Managing a startup across three continents

Our startup now consists of 13 people.  8 of us are in our Berlin Headquarter, 3 are in the US and 2 are in Australia.  Our customer are 70% US-based, 10% are in Australia, and 20% are”rest of the world”.

Sometimes this raises an eyebrow or two – being such a small company and yet covering 4 time zones seems very demanding. But I feel that it’s nowhere as hard as it seems, so I wanted to share what I personally feel is important to get such a distributed company going.

In my opinion there are two things that need a bit more thought than in a one-office-company:  Communication and Recruiting.  But as you can imagine, recruting and communiction are important for any company that wants to be successful. You don’t need to reinvent the wheel here, just pay a little more attention:


Once your company falls into different silos, you’ll end up with inefficiencies, us-vs-them-thinking, maybe even hostility and information-hoarding. Large companies exhibit this very often, but it can happen to anyone. The cure is simple: Hire team players and then share as much knowledge as possible. Encourage direct and group-communication. Share notes after meetings. Etc. It’s not magic, it merely needs to get prioritized.

You’ll need tools to support the different forms of communication. We use HipChat for direct messaging and group messaging and for 1:1 video and audio calls. We use Confluence as our internal knowledge base and discussion forum, Trello for day-to-day work planning, and JIRA is for bug tracking. We use Skype and the phone a lot, and of course there are a couple of specific tools like CRM, Support Desk, Invoicing etc, and most people have access to all these tools too.

The main challenge is to actually use the systems a lot, because it always takes a few extra seconds to put everything relevant into Confluence for the others to see, to not hesitate to chat to the person on the other continent, to actually call frequently and not just rely on mail.  While it’s important to avoid useless meetings and interruptions, we constantly encourage a spirit of “it’s okay to ask someone remote for help” and “it’s okay to spend 5 extra minutes to share this interesting marketing insight”.

Gentle pressure is key. When I receive a mail that contains a suggestion, I often respond “why is this not in Confluence so everyone can contribute?”. When someone has experienced something cool during a client visit and maybe snapped a photo: Share it in HipChat as if it was Instagram. So along these lines the dev team shares their weekly status meeting notes with the marketing team, the marketing team shares the revenue numbers with the dev team, all using our electronic means.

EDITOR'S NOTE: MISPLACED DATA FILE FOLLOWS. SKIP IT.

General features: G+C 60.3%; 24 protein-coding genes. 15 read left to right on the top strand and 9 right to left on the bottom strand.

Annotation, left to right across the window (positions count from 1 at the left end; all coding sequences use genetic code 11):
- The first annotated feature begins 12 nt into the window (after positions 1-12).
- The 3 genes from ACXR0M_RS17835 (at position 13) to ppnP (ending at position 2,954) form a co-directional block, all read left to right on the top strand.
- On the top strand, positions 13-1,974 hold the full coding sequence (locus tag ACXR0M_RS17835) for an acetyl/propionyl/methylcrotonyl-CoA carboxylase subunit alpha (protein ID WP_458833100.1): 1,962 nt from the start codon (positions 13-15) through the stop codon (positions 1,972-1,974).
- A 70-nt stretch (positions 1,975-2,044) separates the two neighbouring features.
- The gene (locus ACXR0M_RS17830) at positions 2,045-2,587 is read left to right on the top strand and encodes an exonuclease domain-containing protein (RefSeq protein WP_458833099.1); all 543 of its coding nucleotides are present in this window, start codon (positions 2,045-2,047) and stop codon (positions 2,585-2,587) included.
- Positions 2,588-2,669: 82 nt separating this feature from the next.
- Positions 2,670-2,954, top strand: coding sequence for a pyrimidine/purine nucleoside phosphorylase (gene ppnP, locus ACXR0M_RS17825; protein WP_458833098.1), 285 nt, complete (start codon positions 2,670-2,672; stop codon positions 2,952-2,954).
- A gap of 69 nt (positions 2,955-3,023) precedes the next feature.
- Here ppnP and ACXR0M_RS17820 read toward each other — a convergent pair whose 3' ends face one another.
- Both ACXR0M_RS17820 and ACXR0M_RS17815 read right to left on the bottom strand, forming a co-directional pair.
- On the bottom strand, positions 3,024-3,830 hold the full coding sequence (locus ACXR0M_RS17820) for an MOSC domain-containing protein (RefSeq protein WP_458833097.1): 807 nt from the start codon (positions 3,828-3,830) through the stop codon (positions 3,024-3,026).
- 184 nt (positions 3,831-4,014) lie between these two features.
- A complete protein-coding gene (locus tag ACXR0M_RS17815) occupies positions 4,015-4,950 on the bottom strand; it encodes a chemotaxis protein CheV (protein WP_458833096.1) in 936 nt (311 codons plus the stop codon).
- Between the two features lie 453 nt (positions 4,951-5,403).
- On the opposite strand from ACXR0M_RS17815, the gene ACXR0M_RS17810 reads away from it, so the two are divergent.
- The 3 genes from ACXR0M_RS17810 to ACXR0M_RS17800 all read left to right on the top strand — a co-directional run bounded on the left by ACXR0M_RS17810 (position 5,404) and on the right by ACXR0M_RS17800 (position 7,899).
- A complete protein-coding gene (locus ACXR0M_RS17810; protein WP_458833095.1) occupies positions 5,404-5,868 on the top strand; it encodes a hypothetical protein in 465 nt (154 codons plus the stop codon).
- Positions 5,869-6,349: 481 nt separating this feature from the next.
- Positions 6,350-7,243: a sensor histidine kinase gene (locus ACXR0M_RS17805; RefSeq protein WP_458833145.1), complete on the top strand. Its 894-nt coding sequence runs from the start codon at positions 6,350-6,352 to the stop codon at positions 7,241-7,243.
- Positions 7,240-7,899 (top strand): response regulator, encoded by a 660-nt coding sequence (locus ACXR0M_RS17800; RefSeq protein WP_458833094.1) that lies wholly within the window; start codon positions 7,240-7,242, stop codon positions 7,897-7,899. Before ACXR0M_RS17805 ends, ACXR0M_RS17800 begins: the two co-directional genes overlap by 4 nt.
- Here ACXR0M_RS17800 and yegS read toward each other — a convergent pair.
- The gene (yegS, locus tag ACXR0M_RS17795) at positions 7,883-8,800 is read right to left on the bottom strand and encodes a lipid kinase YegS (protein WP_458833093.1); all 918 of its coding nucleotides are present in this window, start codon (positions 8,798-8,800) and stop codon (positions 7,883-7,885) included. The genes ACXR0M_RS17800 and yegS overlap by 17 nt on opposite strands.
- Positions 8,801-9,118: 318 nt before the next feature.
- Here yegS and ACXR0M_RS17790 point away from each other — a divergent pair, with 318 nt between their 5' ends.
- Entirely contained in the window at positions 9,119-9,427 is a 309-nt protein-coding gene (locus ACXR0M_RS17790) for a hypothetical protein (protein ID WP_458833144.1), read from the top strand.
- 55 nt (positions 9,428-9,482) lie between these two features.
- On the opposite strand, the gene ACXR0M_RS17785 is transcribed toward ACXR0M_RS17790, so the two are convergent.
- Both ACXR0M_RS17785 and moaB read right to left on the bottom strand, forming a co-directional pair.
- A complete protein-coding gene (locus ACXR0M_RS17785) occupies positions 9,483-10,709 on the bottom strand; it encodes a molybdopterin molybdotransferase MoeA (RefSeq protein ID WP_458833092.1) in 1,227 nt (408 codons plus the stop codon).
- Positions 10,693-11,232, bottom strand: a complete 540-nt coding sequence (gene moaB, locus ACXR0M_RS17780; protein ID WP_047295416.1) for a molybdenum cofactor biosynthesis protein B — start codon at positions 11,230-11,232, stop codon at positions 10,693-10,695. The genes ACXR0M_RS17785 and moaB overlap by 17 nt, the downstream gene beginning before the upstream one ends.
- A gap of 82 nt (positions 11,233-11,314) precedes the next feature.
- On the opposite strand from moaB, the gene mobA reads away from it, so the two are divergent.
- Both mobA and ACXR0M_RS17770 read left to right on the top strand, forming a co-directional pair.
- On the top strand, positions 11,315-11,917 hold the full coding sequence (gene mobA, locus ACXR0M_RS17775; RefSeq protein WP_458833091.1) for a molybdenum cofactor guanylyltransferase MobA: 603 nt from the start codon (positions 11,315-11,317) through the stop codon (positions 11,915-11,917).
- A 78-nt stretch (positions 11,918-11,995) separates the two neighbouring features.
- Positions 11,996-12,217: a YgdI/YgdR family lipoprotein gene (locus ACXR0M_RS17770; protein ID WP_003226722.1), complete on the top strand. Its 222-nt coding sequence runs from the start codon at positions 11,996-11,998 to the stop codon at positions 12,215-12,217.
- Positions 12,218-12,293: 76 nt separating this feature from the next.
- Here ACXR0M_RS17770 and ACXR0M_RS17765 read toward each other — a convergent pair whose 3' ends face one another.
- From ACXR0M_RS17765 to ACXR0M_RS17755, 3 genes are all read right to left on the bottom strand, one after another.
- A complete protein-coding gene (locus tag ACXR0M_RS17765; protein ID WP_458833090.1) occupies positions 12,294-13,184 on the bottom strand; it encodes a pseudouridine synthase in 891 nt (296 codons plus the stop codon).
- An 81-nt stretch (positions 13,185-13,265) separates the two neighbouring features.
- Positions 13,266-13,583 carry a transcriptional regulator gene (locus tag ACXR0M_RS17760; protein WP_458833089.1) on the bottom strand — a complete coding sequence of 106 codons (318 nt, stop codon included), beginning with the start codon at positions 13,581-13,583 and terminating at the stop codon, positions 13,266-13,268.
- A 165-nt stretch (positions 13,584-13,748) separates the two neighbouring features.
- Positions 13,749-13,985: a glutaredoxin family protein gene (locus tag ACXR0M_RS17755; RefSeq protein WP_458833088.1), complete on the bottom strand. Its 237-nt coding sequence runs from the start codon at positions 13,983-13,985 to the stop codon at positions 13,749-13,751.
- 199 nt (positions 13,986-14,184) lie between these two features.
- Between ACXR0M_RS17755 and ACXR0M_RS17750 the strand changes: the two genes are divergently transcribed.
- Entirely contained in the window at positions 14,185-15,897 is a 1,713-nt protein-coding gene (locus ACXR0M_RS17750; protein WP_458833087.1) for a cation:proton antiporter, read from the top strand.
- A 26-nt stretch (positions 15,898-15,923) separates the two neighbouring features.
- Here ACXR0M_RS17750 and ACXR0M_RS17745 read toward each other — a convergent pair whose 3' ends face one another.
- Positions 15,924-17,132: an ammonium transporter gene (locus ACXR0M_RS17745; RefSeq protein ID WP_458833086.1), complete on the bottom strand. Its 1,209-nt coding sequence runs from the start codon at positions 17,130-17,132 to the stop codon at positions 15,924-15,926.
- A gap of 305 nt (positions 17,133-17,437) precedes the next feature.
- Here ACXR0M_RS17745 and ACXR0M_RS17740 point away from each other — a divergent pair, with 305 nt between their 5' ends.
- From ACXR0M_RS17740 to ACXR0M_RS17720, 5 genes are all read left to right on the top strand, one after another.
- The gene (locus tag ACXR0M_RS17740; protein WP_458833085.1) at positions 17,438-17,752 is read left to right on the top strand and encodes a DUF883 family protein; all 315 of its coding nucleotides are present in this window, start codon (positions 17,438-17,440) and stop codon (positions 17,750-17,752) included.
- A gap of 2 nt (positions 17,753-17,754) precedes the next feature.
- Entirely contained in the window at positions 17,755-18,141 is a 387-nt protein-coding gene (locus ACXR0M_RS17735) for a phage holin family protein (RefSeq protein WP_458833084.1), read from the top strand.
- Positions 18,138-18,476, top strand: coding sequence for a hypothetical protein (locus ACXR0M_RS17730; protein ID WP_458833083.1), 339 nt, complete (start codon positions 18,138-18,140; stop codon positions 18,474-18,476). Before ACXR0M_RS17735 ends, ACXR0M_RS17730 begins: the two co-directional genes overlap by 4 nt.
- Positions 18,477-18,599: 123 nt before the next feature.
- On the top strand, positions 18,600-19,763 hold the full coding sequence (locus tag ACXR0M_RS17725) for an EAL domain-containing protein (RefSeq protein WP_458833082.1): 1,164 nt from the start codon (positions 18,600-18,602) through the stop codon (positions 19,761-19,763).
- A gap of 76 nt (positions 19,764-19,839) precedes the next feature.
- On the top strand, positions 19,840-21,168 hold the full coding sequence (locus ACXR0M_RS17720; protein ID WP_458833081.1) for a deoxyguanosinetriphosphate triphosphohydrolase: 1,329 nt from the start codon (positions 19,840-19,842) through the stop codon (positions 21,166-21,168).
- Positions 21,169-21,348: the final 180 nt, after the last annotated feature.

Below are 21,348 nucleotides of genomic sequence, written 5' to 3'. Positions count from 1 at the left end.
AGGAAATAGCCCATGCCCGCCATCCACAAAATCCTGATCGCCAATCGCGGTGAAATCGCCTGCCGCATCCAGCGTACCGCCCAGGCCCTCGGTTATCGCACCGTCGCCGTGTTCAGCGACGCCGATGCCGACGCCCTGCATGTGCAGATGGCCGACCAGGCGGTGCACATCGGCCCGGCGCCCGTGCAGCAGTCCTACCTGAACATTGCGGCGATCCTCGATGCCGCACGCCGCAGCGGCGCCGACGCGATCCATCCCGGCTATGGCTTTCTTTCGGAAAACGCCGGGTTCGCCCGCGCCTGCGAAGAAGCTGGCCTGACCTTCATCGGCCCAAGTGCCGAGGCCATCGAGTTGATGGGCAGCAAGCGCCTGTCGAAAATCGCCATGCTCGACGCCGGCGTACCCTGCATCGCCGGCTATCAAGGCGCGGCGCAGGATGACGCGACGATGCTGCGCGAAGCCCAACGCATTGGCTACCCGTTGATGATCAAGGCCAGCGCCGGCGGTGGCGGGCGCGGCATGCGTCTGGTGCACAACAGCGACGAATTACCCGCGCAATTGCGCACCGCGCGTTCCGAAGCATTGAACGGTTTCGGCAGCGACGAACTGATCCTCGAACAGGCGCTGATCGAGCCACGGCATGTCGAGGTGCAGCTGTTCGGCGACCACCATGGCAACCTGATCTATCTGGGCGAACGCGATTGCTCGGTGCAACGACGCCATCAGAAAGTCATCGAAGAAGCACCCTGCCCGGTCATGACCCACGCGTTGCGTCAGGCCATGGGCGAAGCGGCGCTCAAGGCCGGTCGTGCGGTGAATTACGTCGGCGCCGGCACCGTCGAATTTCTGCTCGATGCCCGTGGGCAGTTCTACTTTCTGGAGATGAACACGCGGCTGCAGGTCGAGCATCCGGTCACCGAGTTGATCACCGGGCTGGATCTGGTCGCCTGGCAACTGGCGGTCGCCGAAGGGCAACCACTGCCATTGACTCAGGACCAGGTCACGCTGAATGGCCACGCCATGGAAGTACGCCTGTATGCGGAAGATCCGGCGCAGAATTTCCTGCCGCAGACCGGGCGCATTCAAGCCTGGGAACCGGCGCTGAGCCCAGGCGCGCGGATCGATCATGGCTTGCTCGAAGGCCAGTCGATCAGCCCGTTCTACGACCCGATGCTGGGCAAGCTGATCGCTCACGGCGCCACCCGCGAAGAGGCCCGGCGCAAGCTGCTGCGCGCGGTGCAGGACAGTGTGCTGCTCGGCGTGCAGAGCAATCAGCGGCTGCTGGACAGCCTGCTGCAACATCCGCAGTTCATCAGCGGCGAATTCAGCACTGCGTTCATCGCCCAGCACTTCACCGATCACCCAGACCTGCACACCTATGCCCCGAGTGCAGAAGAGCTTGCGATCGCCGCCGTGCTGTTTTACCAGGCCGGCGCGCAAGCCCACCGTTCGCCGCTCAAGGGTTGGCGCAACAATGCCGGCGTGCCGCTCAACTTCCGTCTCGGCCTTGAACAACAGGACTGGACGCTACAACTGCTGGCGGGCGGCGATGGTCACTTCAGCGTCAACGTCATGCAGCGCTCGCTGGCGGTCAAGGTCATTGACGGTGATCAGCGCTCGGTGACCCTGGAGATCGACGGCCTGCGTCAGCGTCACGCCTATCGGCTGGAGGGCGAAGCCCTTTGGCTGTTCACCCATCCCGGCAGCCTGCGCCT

Such transparency would be a big plus for a one-office company too, but it’s a must-have in a distributed startup, or you will encounter a huge disconnect soon. Fortunately, it’s not hard.

In addition to using technology, plain old traveling and face-to-face meetings can be super helpful too. Our Sydney-based director of marketing Linda has been traveling the US twice now and dropped by the Berlin HQ as well on the way back. And two months ago we flew the entire company to New York for a week-long team event that incluced a hackathon, customer visits, brainstorming, and a lot of sightseeing. It’s expensive if you just look at the bills, but helping a distributed team gel and avoiding a disconnect between development and marketing/sales/support is priceless.


The recruiting process is the most important process in any company. Hire two or three caustic employees and morale of the entire company is down the drain. You have to be very careful even if you’re only hiring for one location. In our case, every promising developer needs to come in for two days of trial work. This is how we can judge their coding skills better (in a more relaxed environment than in a tech interview) and we can also tell if someone will be a good social fit.

If you hire someone abroad without ever meeting them in person, especially the first person in a new location, you’ll want to be even more careful. But it’s not exactly rocket science either. In our case, we’re looking for customer success representatives who need to be tech-savvy and able to engage with leads and customers alike. So we’re quite demanding in the second and third interview, in that we ask applicants to conduct a live demo of one feature of our product to us. Once we can tell a person is a good fit, we’ll start two weeks of intense  remote onboarding: Learning the product, listening in on 10 to 15 product demonstrations, and preparing for a full demo. Since it’s all remote, we need to force ourselves to check in with the new hire frequently (after all, they might leave us if they feel disconnected). But once those two weeks are over and the new person likes their work, there’s really no more magic to it. General communication (as described before) is then the key driver to keep remote workers engaged.

In summary: Bliss!

And that’s all there is to setting up distributed teams. In everything else we’re just like a normal company, and probably “distributed” is the “new normal” in a few years anyway. But right now I keep running into people who stare in disbelief, and so I just had to get if out of my brain. By spending slightly more effort on Recruiting and Communication, we’ve been able to build a very focussed company. We’re still small, but we’re recently suprassed our first million in annual trailing revenue, so we are serious about this. 🙂